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I have seen a number of places on the Internet where Epsilon Eridani is referred to as Sadira. (e.g. https://en.wikipedia.org/wiki/List_of_stars_in_Eridanus ) However, it would seem that its an unofficial name and the star got renamed Ran by the IAU in a competition.

  1. How did Epsilon Eridani become known as Sadira by some?

  2. What or who was Sadira?

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All star names are unofficial. A few stars have ancient names (such as Sirius) all other stars are referred to by their position in a catalogue or star atlas.

As well as I can tell, Al Sadira means "the ostrich", or perhaps in context "The (riverbank) ostrich" indicating a type of tree that grows by rivers (baby name sites offer "lotus tree").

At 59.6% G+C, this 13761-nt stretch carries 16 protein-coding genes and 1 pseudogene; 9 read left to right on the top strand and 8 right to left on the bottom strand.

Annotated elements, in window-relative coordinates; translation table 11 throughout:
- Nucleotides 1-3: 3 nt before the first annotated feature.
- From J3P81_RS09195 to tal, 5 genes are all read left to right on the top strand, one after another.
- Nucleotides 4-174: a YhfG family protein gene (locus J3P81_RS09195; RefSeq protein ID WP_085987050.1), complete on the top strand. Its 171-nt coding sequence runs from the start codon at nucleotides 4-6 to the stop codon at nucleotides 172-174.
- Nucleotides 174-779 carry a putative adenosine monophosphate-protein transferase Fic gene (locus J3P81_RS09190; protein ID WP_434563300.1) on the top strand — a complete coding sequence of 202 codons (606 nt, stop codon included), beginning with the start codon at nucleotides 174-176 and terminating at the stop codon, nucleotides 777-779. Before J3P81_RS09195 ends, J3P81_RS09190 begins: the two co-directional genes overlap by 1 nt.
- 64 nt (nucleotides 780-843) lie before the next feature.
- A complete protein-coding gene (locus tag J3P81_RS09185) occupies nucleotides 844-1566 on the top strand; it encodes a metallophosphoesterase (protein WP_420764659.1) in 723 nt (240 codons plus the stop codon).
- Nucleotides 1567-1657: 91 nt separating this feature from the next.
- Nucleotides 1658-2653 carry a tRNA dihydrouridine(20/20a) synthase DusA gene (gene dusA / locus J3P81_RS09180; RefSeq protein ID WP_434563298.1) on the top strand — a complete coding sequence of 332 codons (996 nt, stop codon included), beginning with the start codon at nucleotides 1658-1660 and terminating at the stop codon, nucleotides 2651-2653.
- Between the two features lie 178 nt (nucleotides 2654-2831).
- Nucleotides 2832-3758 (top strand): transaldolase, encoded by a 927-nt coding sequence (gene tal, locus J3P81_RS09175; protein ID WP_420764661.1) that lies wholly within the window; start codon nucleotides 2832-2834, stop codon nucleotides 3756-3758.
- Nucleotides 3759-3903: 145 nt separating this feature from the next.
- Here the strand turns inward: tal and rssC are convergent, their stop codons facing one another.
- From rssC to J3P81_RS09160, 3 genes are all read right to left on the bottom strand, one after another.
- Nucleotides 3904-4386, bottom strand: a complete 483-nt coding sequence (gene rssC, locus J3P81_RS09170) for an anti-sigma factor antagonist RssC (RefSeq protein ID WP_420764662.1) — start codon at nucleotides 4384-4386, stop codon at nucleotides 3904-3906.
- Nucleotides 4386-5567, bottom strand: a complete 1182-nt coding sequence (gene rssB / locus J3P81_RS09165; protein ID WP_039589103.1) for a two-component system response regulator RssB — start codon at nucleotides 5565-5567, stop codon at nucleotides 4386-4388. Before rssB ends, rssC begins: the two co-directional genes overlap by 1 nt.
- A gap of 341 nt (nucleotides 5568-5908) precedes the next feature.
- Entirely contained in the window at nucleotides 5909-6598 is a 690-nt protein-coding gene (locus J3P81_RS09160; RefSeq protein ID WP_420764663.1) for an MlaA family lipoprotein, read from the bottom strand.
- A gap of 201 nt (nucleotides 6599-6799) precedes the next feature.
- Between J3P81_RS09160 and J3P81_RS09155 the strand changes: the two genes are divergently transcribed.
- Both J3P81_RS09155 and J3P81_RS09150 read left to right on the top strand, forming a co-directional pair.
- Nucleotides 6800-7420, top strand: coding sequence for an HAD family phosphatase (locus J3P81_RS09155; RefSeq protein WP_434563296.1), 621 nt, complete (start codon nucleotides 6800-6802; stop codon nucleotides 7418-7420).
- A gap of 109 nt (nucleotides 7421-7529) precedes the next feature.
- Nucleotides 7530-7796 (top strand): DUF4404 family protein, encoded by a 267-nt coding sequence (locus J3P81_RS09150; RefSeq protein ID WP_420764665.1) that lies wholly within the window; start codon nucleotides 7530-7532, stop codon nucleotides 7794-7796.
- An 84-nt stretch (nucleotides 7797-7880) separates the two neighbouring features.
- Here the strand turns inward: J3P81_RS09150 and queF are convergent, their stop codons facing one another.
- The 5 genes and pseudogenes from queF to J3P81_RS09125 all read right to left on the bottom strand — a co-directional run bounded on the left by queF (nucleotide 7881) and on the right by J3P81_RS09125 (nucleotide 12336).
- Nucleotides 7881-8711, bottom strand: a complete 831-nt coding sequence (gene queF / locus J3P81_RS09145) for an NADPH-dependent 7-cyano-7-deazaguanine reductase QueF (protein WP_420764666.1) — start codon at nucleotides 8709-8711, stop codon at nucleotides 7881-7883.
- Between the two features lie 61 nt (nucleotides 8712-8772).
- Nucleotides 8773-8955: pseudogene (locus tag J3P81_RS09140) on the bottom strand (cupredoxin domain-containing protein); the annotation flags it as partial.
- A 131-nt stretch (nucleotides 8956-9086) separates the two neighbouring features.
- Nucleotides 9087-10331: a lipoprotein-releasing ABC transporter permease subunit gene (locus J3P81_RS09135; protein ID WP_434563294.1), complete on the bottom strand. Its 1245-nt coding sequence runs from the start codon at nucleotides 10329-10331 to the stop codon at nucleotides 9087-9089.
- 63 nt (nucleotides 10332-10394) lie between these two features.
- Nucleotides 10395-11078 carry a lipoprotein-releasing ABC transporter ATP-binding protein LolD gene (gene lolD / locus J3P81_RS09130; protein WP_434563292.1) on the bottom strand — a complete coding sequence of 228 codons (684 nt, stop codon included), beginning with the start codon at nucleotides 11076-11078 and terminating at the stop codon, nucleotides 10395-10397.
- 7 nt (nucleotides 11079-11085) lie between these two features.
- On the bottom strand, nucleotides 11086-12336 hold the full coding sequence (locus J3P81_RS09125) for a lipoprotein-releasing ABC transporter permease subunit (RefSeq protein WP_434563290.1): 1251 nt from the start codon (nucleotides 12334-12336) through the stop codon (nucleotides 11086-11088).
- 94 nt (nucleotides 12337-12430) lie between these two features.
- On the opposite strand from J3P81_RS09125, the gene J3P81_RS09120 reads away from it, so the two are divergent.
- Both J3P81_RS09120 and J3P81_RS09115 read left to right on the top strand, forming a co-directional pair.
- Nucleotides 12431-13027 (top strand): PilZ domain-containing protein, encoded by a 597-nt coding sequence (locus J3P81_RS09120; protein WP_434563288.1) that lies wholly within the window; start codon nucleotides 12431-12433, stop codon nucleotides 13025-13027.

There may be a list of Arabic star names that lists this star as Al Sadira(h) but the name is not in common use and won't be recognised by most people.

The IAU name, Ran, from that of a Norse river goddess, is a recent innovation, and doesn't seem to be much used. The Bayer Designation "Epsilon Eridani" is by far the most well known.

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  • $\begingroup$ "All star names are unofficial." Interesting, is there an IAU policy statement on that somewhere that one could quote? $\endgroup$ – AtmosphericPrisonEscape Jun 1 '19 at 10:33
  • $\begingroup$ I think the point that I was making is that the IAU has no special legal status. I have an official name that is registered with my government, and appears on my passport. Nothing similar exists for stars. The IAU can publish lists of names for their own use, and others can choose to follow, but there is no legal or "official" backing, and if someone wants to use different name, they are free to do so. $\endgroup$ – James K Jun 1 '19 at 22:28

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